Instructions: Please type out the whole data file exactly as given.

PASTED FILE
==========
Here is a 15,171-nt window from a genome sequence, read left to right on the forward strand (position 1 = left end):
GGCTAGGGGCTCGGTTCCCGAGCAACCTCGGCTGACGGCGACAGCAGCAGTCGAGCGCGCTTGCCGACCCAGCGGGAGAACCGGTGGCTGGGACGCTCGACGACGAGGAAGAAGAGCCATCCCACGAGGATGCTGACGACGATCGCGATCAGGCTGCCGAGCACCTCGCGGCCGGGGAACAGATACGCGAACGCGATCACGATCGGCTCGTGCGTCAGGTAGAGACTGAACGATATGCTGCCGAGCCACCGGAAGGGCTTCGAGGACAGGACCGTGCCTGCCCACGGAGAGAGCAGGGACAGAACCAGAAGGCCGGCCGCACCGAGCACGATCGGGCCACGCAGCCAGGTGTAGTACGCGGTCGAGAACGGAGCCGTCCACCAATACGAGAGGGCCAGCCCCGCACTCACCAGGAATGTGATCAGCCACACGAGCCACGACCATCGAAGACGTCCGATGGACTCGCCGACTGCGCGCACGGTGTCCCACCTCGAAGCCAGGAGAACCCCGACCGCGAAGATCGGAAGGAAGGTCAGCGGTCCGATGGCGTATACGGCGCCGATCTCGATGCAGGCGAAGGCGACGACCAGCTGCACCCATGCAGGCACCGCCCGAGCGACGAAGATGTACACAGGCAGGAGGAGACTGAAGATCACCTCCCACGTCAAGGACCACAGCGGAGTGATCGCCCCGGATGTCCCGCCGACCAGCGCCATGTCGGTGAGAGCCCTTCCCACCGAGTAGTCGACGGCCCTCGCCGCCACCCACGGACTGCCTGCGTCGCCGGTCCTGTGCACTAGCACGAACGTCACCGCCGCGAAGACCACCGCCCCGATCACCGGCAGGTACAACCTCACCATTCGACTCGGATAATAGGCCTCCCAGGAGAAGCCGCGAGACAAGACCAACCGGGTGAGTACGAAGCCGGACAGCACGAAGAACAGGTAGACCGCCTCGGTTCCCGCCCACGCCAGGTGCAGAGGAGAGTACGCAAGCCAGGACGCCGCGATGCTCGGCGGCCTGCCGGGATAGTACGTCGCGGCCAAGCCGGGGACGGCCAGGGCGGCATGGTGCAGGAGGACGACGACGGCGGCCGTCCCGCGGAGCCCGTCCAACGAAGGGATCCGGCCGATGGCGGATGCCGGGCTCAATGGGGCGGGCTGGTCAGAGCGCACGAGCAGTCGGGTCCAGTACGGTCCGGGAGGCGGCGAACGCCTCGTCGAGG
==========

Here is a 15,171-nt window from a genome sequence, read left to right on the forward strand (position 1 = left end):
GGCTAGGGGCTCGGTTCCCGAGCAACCTCGGCTGACGGCGACAGCAGCAGTCGAGCGCGCTTGCCGACCCAGCGGGAGAACCGGTGGCTGGGACGCTCGACGACGAGGAAGAAGAGCCATCCCACGAGGATGCTGACGACGATCGCGATCAGGCTGCCGAGCACCTCGCGGCCGGGGAACAGATACGCGAACGCGATCACGATCGGCTCGTGCGTCAGGTAGAGACTGAACGATATGCTGCCGAGCCACCGGAAGGGCTTCGAGGACAGGACCGTGCCTGCCCACGGAGAGAGCAGGGACAGAACCAGAAGGCCGGCCGCACCGAGCACGATCGGGCCACGCAGCCAGGTGTAGTACGCGGTCGAGAACGGAGCCGTCCACCAATACGAGAGGGCCAGCCCCGCACTCACCAGGAATGTGATCAGCCACACGAGCCACGACCATCGAAGACGTCCGATGGACTCGCCGACTGCGCGCACGGTGTCCCACCTCGAAGCCAGGAGAACCCCGACCGCGAAGATCGGAAGGAAGGTCAGCGGTCCGATGGCGTATACGGCGCCGATCTCGATGCAGGCGAAGGCGACGACCAGCTGCACCCATGCAGGCACCGCCCGAGCGACGAAGATGTACACAGGCAGGAGGAGACTGAAGATCACCTCCCACGTCAAGGACCACAGCGGAGTGATCGCCCCGGATGTCCCGCCGACCAGCGCCATGTCGGTGAGAGCCCTTCCCACCGAGTAGTCGACGGCCCTCGCCGCCACCCACGGACTGCCTGCGTCGCCGGTCCTGTGCACTAGCACGAACGTCACCGCCGCGAAGACCACCGCCCCGATCACCGGCAGGTACAACCTCACCATTCGACTCGGATAATAGGCCTCCCAGGAGAAGCCGCGAGACAAGACCAACCGGGTGAGTACGAAGCCGGACAGCACGAAGAACAGGTAGACCGCCTCGGTTCCCGCCCACGCCAGGTGCAGAGGAGAGTACGCAAGCCAGGACGCCGCGATGCTCGGCGGCCTGCCGGGATAGTACGTCGCGGCCAAGCCGGGGACGGCCAGGGCGGCATGGTGCAGGAGGACGACGACGGCGGCCGTCCCGCGGAGCCCGTCCAACGAAGGGATCCGGCCGATGGCGGATGCCGGGCTCAATGGGGCGGGCTGGTCAGAGCGCACGAGCAGTCGGGTCCAGTACGGTCCGGGAGGCGGCGAACGCCTCGTCGAGG